The legislation roughly doubles existing standard deduction amounts, but repeals the deduction for personal exemptions. Additional standard deduction amounts allowed for the elderly and the blind are not affected by the legislation and will remain available for those who qualify. Higher standard deduction amounts will generally mean that fewer taxpayers will itemize deductions going forward. Additional standard deduction amount remains if you are over 65.

Filing Status Before Tax Cuts and Jobs Act After Tax Cuts and Jobs Act
Single $6,500 $12,000
Head of Household $9,550 $18,000
Married Filing Jointly $13,000 $24,000


Itemized deductions

The overall limit on itemized deductions that applied to higher-income taxpayers (commonly known as the “Pease limitation”) is repealed, and the following changes are made to individual deductions:

  • State and local taxes — Individuals are only able to claim an itemized deduction of up to $10,000 ($5,000 if married filing a separate return) for state and local property taxes and state and local income taxes (or sales taxes in lieu of income).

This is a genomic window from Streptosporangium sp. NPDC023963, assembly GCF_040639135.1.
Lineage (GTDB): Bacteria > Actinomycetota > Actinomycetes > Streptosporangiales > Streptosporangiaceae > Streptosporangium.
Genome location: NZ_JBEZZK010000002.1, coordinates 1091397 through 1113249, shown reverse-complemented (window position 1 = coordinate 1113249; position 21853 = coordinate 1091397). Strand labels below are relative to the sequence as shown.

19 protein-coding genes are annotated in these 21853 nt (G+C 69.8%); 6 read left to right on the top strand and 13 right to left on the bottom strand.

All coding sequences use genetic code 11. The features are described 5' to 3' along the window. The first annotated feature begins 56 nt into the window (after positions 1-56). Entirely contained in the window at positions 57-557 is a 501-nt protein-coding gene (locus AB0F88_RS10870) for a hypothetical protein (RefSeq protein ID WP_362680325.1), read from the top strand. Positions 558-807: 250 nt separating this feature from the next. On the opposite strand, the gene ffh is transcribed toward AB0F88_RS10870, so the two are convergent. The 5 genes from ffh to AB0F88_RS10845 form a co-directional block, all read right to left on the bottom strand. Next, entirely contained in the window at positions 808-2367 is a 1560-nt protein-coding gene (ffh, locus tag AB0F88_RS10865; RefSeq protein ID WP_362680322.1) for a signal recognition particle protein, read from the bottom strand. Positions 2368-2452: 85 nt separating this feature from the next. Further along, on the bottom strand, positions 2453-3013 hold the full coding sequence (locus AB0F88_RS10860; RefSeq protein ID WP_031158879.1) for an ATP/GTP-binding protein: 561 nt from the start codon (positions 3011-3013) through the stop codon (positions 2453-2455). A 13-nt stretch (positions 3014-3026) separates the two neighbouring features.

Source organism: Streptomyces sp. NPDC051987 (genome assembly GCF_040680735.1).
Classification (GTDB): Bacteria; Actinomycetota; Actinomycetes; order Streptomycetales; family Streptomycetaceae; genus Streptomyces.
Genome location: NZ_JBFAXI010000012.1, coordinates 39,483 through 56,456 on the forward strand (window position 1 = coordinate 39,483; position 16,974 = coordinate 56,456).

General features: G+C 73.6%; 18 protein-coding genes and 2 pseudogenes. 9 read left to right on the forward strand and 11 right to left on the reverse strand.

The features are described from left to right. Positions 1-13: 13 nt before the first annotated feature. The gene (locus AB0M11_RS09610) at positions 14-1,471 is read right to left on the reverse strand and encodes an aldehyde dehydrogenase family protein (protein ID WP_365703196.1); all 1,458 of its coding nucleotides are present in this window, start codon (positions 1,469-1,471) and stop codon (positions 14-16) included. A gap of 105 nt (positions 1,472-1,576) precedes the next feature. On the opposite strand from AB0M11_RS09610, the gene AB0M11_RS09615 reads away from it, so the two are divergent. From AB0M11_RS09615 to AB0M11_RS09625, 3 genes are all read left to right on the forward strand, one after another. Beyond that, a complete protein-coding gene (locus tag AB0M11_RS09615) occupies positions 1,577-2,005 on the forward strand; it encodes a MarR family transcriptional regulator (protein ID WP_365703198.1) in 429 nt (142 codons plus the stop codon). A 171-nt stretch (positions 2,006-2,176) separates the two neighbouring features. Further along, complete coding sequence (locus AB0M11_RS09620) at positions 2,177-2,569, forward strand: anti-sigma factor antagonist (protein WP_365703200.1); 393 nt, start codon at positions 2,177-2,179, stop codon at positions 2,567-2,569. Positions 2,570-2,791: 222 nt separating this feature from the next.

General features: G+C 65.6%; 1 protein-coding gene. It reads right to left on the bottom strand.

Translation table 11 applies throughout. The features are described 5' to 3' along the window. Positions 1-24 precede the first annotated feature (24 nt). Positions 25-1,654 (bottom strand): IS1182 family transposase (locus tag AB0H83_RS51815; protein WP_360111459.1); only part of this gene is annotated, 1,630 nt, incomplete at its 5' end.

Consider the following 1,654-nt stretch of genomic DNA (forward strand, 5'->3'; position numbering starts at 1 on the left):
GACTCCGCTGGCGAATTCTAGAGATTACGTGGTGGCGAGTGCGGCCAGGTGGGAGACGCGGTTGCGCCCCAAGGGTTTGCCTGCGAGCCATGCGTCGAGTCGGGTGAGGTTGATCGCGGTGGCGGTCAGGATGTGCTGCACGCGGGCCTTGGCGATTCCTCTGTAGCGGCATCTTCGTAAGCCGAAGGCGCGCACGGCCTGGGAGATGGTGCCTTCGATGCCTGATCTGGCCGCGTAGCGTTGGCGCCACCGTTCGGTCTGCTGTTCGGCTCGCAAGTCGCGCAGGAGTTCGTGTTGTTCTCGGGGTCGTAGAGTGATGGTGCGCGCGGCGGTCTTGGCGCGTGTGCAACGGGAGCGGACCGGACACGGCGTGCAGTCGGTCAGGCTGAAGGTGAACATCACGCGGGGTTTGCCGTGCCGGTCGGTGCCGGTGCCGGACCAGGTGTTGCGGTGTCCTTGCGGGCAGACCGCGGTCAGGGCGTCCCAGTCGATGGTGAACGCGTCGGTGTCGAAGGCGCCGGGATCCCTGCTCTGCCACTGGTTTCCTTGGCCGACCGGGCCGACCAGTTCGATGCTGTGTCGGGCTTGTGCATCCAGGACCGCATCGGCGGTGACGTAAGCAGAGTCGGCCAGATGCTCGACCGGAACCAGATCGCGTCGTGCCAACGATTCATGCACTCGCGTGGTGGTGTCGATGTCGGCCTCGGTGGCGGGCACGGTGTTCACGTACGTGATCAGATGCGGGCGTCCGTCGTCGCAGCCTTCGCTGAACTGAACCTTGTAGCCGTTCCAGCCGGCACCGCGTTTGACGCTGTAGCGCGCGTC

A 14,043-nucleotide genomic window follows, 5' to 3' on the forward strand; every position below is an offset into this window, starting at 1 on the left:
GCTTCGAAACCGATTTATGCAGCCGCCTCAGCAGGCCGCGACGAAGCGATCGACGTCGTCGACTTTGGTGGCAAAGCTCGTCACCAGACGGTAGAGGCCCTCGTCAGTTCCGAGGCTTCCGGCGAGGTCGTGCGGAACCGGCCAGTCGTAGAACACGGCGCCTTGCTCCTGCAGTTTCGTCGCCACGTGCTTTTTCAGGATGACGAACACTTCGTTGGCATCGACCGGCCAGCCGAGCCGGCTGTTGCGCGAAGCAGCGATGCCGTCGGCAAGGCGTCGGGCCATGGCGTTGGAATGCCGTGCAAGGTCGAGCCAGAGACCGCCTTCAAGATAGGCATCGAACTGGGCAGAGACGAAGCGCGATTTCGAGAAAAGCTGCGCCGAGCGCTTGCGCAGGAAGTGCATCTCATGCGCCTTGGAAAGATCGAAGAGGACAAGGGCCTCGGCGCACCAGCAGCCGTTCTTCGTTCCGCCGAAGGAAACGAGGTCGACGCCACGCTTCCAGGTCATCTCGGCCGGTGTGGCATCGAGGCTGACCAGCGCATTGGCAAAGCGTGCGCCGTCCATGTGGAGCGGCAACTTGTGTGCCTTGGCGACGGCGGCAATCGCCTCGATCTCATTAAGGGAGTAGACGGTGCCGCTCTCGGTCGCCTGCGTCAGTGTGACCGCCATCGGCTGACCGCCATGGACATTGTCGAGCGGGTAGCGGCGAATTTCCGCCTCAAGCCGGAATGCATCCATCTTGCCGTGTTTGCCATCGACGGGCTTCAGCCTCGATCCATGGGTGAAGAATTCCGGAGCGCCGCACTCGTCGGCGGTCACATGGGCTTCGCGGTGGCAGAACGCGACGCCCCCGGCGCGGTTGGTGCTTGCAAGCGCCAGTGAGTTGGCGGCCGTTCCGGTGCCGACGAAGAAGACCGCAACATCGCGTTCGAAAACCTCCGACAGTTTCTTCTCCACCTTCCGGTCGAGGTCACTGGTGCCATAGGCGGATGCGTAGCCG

• Home mortgage interest deduction — Individuals can deduct mortgage interest on no more than $750,000 ($375,000 for married individuals filing separately) of qualifying mortgage debt. For mortgage debt incurred prior to December 16, 2017, the prior $1 million limit will continue to apply. No deduction is allowed for interest on home equity indebtedness – except for ‘acquisition indebtedness used to improve primary residence that secures the primary mortgage.


  • Medical expenses — The adjusted gross income (AGI) threshold for deducting unreimbursed medical expenses is retroactively reduced from 10% to 7.5% for tax years 2017 and 2018, after which it returns to 10%. The 7.5% AGI threshold applies for purposes of calculating the alternative minimum tax (AMT) for the two years as well.


  • Charitable contributions — The top adjusted gross income (AGI) limitation percentage that applies to deducting certain cash gifts is increased from 50% to 60%.


  • Casualty and theft losses — The deduction for personal casualty and theft losses is eliminated, except for casualty losses suffered in a federal disaster area.


  • Miscellaneous itemized deductions — Miscellaneous itemized deductions that would be subject to the 2% AGI threshold, including tax-preparation expenses and unreimbursed employee business expenses, are no longer deductible.

Personal exemptions

The new legislation eliminates the personal exemption.

Amount Before TCJA  After TCJA